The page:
I began by going on a 20-30 minute run after work nearby my home, in order to increase my energy levels for the rest of the night after the commute. I soon realised how unfit I had become, which actually motivated me to increase my fitness level. Feeling very adventurous, after a week or so, I introduced a 20 minute daily yoga session. Since beginning my yoga journey, I feel much more focused, clear-minded and calm. I am definitely a person who gets stressed quite easily, so I find that practicing yoga definitely helps me.

My experience with yoga has been a positive one. After time, you’ll become much more flexible and at ease during your yoga practice. At the beginning, I was stretching in ways I never thought possible. My utter confusion at being instructed to go into the ‘downward facing dog’ was no doubt plastered across my face (luckily nobody was present to see). I soon learned that ‘child’s pose’ would be my favourite (my inner laziness strikes again).

When beginning my yoga journey, I was lucky enough to have stumbled across Boho Beautiful – a yoga channel on Youtube which is perfect for beginner yogi’s and which is free and accessible here. Juliana is a wonderful yoga and meditation teacher and her practices are incredibly relaxing and peaceful. I’ve tried numerous yoga channels on Youtube, with this one being by far my favourite.

If you haven’t already introduced yoga into your daily routine, I promise that you can only benefit from doing so. All you need is yourself, a yoga mat and 20 minutes out of your day. A small commitment for something that’s both good for your body and mind.

Namaste ❤

Homemade Dry Shampoo

Hi All,

Beauty related post incoming!

I am definitely impartial to buying an array of hair care and beauty products. However, after realising just how much dry shampoo I was getting through each week, I decided to make a small change which would significantly reduce the amount of packaging waste I was creating. Not only that, but I would also be using a natural hair product which would be of benefit to both myself and the environment.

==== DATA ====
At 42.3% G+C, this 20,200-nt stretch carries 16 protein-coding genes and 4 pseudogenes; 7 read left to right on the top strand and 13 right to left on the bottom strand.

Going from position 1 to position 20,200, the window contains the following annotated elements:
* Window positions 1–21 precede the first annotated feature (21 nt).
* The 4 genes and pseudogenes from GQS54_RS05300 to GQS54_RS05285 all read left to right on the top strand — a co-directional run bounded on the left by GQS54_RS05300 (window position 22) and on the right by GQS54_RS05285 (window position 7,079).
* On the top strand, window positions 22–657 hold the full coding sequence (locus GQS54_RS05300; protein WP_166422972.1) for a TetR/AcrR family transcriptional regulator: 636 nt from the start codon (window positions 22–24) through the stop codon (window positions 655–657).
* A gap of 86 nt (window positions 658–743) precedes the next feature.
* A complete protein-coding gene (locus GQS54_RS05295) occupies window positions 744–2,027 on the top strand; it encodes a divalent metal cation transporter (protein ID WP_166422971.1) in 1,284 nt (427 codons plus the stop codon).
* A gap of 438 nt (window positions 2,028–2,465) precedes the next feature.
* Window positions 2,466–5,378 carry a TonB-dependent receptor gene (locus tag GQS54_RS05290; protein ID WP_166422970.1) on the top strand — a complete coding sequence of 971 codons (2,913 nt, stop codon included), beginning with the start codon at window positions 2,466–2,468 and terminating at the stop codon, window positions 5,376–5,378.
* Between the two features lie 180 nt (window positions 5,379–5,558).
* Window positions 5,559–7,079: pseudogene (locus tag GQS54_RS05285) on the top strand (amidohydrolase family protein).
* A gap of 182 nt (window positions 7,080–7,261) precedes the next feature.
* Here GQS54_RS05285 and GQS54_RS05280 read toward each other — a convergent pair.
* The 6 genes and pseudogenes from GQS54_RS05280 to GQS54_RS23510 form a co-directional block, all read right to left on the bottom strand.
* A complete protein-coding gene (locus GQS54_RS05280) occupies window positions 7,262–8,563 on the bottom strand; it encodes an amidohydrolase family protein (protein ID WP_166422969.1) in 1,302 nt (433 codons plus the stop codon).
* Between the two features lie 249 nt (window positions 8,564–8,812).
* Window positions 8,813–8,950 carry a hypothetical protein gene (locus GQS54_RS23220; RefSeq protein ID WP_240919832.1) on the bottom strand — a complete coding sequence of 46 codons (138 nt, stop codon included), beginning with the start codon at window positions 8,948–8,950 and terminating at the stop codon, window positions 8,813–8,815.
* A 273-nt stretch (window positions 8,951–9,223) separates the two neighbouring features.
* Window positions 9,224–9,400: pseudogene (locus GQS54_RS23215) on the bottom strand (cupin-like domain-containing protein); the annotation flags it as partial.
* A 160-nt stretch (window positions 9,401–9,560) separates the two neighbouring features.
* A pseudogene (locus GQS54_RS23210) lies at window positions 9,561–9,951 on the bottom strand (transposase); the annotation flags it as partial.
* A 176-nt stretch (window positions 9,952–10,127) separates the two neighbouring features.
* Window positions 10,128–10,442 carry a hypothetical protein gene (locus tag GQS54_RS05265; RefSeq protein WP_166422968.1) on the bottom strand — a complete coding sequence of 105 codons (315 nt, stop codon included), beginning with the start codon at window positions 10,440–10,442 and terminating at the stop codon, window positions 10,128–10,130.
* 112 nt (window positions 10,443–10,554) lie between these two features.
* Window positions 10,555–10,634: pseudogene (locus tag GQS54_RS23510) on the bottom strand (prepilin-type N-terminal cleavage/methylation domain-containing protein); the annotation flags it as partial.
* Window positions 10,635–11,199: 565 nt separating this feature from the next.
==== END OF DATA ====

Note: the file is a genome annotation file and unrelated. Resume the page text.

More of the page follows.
This eco-friendly, natural dry shampoo can be made using a mixture of 3 parts cornflour to 1 part cocoa powder. It’s incredibly effective, cheap and sustainable. I apply mine to dark coloured hair at the root, with an old make-up brush. For light coloured hair, just cornflour by itself works a treat. I store mine in a glass jar that I’ve reused, with a bow (because it’s cute). I also have a very small jar that I fill with the dry shampoo to take with me whenever I’m travelling. I generally make a large jar once every 2-3 months. This is definitely a positive change, as I used to get through at least one tin of dry shampoo per week. Plus, smelling like cocoa powder is a dream!

Please see cute jar attached. 🙂

Much love,

Loren x

IMG_6113

 

Reusable Cups & Water Bottles

Hi All,

Imagine the difference one human being could make by carrying around a reusable cup and water bottle when going about their daily life? Well, there’s no need to imagine, as this is possibly one of the easiest ways to reduce waste.

The most difficult part about this, is getting into the habit of remembering to bring your reusable cup and water bottle with you. However, once you get into the habit, it becomes a very natural action. On the odd day that you do manage to forget, it almost feels as if you’ve lost a limb.

By investing in a reusable cup and water bottle, not only will you be saving the planet, but you’ll also be saving quite a bit of money each week too. Many coffee shops offer a discount when you bring your own cup. When you combine that saving with the amount saved from wiping out the cost of bottled water, it really does add up.

As for how you will refill your bottled water, a website now exists for if you’re out and about and need a refill. This very convenient website will tell you the locations of refill points that surround you, via a ‘Tap Map’. Many of the refill points are that of local, eco-conscious businesses. This map can be accessed at refill.ie.

Soon, we’ll wonder how we ever survived without these essential everyday drinking vessels.

keepcup
Not only environmentally friendly but also bright and quirky.